The garden as an attempt to tame nature, which is so wild, so indomitable” 

Kelly Martinez

Ana Vanessa Urvina is a Venezuelan artist who works on the subject of landscape from a contemporary perspective. She rides two waters in the field of art, between a solid academic background and her development as a creative artist. Her proposal is a rich combination of the exuberance of the jungle, the chromatic luminosity of the tropics and the voluptuousness of the line, to represent the miracle of nature's abundance.

Precisely her formal education is carried out at the School of Arts of the Universidad Central de Venezuela. Upon graduation, she taught at this same School of Arts and at the Universidad Católica Andrés Bello. Later, she became the recipient of the ALBAN scholarship (América Latina Becas de Alto Nivel), aimed at Latin American professionals in Spain, to pursue a Master of Arts in Artistic Production at the Universidad Politécnica de Valencia between 2007 and 2008. In this process, according to the artist, "I was able to experiment with a lot of practical techniques, and from there, I definitely decided that I wanted to be involved in creation". In 2012, she continued her studies with a theoretical-practical course on the creation of artists' books at the School of Arts of the Universidad de Costa Rica, which gave her the tools to work in different formats and sizes.

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Ana Vanessa Urvina. Ferns
The work that she currently presents is the result of a maturation process, which has been subjected to reflection, research, and experimentation. An important point in her career was the artistic residence she did in 2015 at Columbia University, School of the Arts, in New York, in which, as part of the study dynamic, her ideas had to be confronted with the group of classmates. The result she arrives at is to move towards the style that we currently see in her work: “I allowed myself to let go of the figure, let go of figuration. A series of elements began to appear in my paintings that could be like leaves, little animals, monsters, which began to eat up the space, and the representative figure began to disappear... And I discovered nature as a body of study to develop it from the visual, of course supported by all the theory that I had been studying for years. All that was macerated, and it was in New York, when I began to be sure of where I wanted to go visually”.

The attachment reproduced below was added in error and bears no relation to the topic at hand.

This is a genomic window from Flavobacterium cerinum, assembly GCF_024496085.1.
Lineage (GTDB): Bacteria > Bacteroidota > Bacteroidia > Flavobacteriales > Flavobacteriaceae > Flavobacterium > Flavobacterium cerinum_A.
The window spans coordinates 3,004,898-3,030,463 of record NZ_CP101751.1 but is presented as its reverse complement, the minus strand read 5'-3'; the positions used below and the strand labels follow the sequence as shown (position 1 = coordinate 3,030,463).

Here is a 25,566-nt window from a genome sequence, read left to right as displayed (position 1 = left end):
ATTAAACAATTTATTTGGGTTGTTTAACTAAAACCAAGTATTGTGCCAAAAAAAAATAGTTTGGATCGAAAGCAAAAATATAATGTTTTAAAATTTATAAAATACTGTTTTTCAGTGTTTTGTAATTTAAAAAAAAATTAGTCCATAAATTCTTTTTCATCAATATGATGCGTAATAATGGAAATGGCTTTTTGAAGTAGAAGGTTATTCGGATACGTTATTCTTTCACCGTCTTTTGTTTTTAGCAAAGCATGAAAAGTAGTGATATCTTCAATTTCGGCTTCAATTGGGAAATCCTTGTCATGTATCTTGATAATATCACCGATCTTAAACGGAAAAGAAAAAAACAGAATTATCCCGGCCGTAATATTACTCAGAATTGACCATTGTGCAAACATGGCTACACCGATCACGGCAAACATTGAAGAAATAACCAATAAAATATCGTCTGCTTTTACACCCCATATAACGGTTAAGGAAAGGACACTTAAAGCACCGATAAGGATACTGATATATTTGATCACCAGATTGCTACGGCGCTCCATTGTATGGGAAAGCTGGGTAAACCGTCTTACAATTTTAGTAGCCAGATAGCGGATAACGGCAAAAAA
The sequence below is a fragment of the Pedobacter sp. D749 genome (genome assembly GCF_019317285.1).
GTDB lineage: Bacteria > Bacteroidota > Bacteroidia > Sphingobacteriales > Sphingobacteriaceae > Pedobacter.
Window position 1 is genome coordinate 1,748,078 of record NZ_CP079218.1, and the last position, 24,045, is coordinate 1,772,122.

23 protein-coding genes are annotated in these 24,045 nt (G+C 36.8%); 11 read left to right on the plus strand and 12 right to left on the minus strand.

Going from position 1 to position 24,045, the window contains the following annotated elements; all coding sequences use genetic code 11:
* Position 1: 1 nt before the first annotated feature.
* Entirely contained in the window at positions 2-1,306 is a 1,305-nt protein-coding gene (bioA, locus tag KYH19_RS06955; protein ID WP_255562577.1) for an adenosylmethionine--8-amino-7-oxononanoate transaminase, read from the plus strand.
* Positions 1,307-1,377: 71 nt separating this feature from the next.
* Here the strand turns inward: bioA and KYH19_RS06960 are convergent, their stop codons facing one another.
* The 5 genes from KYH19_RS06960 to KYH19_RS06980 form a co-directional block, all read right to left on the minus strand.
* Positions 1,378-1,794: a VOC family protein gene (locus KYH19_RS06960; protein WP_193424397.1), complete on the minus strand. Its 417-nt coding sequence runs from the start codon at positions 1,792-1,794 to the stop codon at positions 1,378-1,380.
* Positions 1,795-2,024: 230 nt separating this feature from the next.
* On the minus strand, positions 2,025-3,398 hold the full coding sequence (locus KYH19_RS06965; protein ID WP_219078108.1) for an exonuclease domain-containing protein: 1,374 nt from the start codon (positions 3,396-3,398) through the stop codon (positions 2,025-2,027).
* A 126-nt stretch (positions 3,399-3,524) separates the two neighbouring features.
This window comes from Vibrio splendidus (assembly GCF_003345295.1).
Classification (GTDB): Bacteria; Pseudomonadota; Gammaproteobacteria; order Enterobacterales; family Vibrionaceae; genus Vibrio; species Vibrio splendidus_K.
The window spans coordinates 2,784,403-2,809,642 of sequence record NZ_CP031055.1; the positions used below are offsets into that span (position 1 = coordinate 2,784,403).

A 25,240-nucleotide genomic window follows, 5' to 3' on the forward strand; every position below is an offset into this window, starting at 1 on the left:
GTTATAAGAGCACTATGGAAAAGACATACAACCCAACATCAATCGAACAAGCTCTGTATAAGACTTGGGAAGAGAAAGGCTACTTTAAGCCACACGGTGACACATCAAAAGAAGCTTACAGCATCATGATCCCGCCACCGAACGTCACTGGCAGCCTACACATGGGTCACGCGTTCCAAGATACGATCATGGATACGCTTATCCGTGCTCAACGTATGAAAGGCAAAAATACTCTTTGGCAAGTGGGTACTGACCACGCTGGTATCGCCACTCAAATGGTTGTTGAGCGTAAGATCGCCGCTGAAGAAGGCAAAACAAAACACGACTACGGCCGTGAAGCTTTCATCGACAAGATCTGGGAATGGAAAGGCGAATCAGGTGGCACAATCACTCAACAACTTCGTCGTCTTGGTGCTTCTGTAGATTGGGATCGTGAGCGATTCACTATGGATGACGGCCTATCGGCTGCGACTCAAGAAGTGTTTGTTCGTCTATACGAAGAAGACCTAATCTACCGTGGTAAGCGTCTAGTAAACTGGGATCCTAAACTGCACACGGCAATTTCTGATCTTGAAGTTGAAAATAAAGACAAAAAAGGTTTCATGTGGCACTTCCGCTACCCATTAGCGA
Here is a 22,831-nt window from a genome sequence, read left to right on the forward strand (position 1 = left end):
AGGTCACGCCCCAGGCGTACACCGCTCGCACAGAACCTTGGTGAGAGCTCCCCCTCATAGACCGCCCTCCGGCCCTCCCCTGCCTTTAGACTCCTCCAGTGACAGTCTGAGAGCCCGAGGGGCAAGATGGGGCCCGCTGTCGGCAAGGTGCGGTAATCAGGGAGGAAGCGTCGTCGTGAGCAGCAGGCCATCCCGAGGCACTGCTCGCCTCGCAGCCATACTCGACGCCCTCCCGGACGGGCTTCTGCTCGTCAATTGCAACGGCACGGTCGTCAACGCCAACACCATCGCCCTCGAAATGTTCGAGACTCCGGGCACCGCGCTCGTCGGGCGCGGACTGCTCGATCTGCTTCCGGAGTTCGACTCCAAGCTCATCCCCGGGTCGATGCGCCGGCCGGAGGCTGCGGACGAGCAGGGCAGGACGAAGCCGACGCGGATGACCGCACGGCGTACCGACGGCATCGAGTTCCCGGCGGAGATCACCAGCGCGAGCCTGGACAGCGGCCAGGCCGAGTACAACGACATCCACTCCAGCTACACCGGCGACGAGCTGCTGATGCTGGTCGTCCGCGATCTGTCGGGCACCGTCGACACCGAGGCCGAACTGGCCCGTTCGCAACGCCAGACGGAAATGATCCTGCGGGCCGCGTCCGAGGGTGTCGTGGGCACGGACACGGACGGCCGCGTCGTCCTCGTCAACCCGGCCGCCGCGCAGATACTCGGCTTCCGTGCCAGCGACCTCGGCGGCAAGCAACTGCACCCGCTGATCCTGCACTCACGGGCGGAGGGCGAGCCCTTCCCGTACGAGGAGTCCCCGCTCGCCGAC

About this, the researcher Ricardo A. Sarco Lira affirms that “precisely, the visual accumulation and baroque shapes, together with a notion of chaos and confusion, are the areas in which Urvina has worked since her artistic residency Advanced Intensive Painting 2015 … After her stay in the United States, and as a consequence of her work, Urvina's paintings are becoming more "baroque": the proliferating nuclei guide the viewer's attention throughout the canvas, the prominence of one shape or figure over the others give way to a painting where all the elements seem to find each other in a continuous state of tension.”
Ana Vanessa Urvina. Waterfalls
In relation to this aspect, the artist and researcher Kelly Martínez adds “the tropics cannot be contained, not even in representation. These paintings are just metaphors, hints, of a nature and a reality in which paradise and hell coexist. Like the habitat that accompanies it, life in the tropics is a space with its own order, in which knowledge of the logos and knowledge of the body intersect. And this work is nothing but the daughter of that hybridization. Hybrid also because the figurative and the abstract come together in it… Initiatory gardens, natures that are nothing but a mystery in which painting stands, for Urvina, as a ritual act”.
But what is the landscape of this artist about, what is her style and how is her proposal different, considering that this theme has a long tradition in the history of art. Today its landscape is that of the garden, it is that of the luminous color that contains the light of the Caribbean, it is the landscape of exuberance and voluptuousness. To get to this point, she went through phases in which she gradually discovered what limited her and where she wanted to direct her work. Although her beginnings are made in figuration, in this process, the shapes became more sinuous until she abandoned the figurative and let herself be carried away by the organic. Then a new dilemma arises between the jungle landscape vs. the tropical landscape of the Caribbean, the landscape of her gardens.